U.S. Postal Service Adds First Surcharges Ahead of Holiday Rush


The U.S. Postal Service is rolling out its first peak-season surcharges for commercial package deliveries as the agency seeks to cope with costs from the coronavirus pandemic and an expected surge in holiday demand.

The increases range from 24 cents to $1.50 per package and will last from Oct. 18 to Dec. 27, the post office said Friday in a notice to the Postal Regulatory Commission. The higher prices will affect Amazon.com Inc., smaller retailers and couriers such as United Parcel Service Inc. that rely on the government agency as an inexpensive last-mile delivery option.

“Most everyone uses the Postal Service in some form or fashion,” said John Haber, CEO and founder of Spend Management Experts, a consultancy that helps shippers lower delivery costs. “It’s a very big deal.”

The post office’s price increases follow similar moves by UPS and FedEx Corp., which added surcharges earlier this year as the pandemic prompted more people to order goods online rather than risk shopping in stores. Package carriers are expected to be strained this holiday season, raising concern over their ability to keep pace.

The Postal Service handled 34% of package deliveries during last year’s holiday shopping season, the most of any carrier, according to SJ Consulting Inc. UPS was second with 32% while FedEx got 19%.

Because of the pandemic, U.S. package volume has jumped about 20% for UPS and FedEx. It surged 50% for the Postal Service in the quarter ending in June compared with the same period a year earlier.

UPS last week announced hefty seasonal charges of as much as $3 per ground delivery for the holiday season, and FedEx is expected to follow suit.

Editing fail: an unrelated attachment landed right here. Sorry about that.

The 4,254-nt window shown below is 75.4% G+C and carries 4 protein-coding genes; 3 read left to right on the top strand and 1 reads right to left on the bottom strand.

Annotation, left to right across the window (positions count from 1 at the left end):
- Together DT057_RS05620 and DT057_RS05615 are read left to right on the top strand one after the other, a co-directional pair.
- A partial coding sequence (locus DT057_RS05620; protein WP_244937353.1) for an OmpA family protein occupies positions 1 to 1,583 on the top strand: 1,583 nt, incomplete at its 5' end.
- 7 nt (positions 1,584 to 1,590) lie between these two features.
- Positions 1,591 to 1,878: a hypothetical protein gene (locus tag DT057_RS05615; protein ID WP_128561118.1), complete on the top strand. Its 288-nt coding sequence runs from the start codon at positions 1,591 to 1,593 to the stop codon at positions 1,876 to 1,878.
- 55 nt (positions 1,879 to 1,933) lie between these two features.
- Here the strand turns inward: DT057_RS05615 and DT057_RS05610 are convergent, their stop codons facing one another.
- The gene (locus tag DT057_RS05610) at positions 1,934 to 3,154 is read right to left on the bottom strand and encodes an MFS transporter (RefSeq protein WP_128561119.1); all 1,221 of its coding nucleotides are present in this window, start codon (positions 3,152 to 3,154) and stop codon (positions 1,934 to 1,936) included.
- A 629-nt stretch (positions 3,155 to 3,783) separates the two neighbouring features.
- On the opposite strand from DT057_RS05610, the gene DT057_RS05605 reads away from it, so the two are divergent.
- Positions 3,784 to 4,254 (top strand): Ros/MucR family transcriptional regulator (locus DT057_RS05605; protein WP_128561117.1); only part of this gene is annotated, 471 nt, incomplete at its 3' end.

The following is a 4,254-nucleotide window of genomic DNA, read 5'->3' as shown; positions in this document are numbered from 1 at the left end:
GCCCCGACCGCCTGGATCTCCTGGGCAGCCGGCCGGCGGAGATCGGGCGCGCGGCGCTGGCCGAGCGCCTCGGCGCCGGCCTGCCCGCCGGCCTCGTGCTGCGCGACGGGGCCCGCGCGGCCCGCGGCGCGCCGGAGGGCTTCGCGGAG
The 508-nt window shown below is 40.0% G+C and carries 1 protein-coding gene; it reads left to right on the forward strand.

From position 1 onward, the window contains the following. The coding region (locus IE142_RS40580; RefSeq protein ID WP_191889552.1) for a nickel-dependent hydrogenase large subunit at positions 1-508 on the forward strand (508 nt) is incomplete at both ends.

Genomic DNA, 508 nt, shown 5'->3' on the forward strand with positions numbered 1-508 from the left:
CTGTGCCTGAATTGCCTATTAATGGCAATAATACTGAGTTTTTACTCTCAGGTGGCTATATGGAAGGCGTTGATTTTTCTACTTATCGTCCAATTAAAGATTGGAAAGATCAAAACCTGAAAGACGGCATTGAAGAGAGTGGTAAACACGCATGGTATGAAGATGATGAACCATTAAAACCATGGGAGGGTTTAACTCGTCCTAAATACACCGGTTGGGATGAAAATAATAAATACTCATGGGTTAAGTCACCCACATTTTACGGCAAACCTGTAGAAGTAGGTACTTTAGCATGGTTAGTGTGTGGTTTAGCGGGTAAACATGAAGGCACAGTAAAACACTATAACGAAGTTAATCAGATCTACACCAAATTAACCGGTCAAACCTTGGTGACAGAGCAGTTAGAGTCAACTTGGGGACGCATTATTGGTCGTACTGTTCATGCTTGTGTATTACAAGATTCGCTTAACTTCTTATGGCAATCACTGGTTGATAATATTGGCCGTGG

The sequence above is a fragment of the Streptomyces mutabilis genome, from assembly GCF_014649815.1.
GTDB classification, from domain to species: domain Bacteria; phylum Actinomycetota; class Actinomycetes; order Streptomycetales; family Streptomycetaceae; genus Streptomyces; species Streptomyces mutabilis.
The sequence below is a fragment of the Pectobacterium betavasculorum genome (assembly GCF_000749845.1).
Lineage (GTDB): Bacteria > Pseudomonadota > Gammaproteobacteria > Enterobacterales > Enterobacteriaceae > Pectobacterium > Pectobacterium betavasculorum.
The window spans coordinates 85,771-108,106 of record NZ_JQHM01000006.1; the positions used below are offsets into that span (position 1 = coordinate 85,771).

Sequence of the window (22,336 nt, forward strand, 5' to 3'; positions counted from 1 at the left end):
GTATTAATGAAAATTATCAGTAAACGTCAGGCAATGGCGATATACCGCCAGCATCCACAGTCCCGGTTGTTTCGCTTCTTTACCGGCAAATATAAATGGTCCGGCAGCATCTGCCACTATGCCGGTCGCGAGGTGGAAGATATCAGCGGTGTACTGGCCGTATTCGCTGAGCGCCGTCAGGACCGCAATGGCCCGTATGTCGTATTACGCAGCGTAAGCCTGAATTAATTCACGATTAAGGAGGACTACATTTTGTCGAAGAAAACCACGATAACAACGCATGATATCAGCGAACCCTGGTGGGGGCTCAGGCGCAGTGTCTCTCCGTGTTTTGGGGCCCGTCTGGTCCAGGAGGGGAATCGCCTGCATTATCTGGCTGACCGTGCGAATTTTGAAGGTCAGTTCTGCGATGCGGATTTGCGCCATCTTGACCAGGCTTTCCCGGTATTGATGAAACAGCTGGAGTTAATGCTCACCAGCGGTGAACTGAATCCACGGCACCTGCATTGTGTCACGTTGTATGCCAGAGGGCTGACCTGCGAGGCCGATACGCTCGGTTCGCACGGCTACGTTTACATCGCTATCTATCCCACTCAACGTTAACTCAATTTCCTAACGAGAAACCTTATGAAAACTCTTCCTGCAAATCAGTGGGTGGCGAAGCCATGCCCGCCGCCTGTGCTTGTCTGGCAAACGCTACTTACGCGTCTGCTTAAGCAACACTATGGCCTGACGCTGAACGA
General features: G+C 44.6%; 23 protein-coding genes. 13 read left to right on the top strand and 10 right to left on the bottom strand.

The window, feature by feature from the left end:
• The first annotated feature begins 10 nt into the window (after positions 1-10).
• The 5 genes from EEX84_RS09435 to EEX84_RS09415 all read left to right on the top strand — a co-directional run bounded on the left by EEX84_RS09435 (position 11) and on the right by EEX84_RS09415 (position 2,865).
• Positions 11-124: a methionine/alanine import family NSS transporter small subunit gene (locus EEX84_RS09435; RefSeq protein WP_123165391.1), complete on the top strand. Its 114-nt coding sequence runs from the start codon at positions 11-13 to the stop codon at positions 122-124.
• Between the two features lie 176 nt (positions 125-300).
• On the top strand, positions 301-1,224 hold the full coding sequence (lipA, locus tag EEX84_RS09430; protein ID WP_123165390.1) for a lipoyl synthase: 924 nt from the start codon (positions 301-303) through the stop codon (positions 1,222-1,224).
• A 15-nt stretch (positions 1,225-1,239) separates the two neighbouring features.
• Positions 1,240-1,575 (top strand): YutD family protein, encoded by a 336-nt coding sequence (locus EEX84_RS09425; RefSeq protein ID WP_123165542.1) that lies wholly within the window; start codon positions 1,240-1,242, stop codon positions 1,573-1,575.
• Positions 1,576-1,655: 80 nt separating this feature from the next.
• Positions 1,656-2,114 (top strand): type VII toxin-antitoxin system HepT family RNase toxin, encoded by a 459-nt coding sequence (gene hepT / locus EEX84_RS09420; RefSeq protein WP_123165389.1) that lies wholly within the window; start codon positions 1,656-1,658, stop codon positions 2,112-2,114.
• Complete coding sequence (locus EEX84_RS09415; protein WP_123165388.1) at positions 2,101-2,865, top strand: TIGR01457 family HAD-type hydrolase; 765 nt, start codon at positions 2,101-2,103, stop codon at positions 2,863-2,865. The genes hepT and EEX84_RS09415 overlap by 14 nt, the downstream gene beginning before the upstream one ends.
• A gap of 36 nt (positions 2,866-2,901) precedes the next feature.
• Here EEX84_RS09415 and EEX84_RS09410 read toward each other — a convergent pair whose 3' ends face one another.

The Postal Service’s temporary increases on ground deliveries range from 5.7% for priority mail to 13% on lightweight parcels. The money-losing agency has been contending for years with the decline of letters, its most profitable business, following the rise of the internet. The surcharges will provide “much needed revenue,” according to an agency statement.

The federal mail service has become a political target in recent debates over mail-in voting for the presidential election. President Donald Trump opposes $25 billion in emergency funding for the agency proposed by Democrats. Trump has linked the funding to his resistance to expanding mail-in voting to help reduce crowds at polling places during the Covid-19 pandemic. The agency has said it can’t guarantee that all mailed ballots would be delivered by the Nov. 3 election.

As the only courier that makes daily rounds to every home, the Post Office has lagged its rivals in raising prices amid increased e-commerce, said Satish Jindel, founder of SJ Consulting.

It’s “about time they capture the value of their capacity and service,” Jindel said in an email.

©2020 Bloomberg L.P.

BQ Install

Bloomberg Quint

Add BloombergQuint App to Home screen.